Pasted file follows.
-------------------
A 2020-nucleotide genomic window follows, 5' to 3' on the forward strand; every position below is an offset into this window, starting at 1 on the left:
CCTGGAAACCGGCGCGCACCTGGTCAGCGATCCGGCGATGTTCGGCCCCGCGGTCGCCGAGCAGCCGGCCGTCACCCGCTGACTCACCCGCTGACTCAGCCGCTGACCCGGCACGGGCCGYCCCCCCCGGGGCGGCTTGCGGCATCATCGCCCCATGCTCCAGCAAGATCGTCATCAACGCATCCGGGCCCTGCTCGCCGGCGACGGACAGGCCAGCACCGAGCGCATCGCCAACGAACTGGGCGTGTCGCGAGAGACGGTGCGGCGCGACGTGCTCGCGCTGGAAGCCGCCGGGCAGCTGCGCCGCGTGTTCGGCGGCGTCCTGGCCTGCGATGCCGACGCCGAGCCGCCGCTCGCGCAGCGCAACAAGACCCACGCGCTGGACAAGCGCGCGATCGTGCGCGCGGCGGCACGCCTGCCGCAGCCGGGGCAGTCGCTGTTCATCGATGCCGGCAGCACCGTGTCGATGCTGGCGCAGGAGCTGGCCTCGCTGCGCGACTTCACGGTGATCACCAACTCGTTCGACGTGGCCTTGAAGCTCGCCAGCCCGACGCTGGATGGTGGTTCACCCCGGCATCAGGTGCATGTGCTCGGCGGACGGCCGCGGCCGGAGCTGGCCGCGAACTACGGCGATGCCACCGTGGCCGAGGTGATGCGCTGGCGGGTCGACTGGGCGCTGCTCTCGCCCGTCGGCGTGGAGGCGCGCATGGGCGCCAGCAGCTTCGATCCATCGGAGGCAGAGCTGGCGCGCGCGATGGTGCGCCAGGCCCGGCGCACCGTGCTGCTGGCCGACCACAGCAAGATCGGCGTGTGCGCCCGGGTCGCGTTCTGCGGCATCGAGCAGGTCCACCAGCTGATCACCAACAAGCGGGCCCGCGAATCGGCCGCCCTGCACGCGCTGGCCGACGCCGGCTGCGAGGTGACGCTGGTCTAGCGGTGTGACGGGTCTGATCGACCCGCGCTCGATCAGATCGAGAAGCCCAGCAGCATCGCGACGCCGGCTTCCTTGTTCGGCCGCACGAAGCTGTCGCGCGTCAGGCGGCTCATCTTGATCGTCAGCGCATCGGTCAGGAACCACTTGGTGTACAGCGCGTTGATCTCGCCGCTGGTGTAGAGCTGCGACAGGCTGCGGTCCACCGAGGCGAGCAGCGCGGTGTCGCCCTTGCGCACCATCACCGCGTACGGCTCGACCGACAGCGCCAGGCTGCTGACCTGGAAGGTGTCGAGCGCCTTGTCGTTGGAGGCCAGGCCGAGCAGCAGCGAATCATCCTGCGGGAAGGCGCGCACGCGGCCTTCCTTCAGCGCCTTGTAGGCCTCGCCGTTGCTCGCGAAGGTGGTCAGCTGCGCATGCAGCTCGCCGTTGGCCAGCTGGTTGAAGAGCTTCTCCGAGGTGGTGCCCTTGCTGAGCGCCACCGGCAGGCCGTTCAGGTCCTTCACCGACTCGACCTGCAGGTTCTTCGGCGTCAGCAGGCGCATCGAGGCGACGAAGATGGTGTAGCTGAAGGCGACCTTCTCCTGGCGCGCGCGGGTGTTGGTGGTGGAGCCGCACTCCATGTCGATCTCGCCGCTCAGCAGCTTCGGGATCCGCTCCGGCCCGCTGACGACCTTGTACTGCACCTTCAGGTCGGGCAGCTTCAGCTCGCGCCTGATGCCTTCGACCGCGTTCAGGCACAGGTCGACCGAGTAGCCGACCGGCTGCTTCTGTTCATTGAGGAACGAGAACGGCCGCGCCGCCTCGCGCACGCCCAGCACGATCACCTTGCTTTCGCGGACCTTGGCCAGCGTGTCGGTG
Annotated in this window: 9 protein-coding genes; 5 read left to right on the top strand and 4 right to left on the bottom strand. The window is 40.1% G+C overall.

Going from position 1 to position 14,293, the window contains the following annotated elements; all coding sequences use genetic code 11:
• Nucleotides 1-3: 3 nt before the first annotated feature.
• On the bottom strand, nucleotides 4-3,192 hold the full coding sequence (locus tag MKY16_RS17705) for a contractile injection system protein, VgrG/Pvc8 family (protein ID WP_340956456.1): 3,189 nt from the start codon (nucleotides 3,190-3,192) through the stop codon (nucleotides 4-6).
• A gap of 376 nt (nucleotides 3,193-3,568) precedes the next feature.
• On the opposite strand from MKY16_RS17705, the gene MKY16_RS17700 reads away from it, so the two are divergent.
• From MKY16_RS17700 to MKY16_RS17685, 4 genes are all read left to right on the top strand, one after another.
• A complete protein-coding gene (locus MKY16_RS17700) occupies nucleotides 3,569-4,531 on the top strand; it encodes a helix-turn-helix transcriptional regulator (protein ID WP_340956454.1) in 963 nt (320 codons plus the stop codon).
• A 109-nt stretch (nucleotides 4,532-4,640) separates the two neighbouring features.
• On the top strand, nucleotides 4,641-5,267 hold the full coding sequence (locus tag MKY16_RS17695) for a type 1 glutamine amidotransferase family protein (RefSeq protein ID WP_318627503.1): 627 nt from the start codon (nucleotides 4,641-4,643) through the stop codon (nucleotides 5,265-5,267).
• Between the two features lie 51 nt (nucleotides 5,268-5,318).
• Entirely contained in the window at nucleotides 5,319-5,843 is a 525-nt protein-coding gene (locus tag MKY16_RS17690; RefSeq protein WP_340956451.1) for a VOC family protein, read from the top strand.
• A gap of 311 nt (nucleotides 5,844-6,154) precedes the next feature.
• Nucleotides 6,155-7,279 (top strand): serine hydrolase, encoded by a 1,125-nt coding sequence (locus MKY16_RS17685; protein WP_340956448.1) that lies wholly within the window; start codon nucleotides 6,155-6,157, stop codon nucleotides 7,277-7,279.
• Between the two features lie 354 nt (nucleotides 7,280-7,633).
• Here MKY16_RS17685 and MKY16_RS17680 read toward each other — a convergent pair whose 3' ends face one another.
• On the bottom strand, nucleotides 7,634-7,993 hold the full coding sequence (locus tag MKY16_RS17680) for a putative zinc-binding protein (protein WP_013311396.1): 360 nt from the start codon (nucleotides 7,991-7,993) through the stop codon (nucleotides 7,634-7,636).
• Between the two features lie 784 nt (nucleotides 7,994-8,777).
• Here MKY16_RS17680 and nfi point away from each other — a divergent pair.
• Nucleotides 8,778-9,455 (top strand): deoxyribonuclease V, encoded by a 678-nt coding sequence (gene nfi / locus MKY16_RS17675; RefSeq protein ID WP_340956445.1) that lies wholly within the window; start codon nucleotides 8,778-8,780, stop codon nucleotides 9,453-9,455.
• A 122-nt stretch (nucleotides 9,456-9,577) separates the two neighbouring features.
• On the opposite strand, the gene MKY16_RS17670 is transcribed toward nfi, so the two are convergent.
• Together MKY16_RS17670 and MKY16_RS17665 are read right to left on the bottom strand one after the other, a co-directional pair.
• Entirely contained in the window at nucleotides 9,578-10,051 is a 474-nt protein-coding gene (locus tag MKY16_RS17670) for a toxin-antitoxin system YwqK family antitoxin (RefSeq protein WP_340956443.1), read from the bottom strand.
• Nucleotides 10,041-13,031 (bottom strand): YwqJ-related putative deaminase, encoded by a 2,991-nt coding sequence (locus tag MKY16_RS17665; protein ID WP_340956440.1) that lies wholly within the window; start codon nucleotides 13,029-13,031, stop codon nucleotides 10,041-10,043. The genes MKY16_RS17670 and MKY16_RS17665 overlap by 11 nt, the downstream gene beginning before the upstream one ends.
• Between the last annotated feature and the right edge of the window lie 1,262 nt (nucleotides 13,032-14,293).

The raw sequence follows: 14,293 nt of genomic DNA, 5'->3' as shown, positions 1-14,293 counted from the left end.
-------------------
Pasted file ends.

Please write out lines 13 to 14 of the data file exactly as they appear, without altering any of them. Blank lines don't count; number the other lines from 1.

• Between the two features lie 51 nt (nucleotides 5,268-5,318).
• Entirely contained in the window at nucleotides 5,319-5,843 is a 525-nt protein-coding gene (locus tag MKY16_RS17690; RefSeq protein WP_340956451.1) for a VOC family protein, read from the top strand.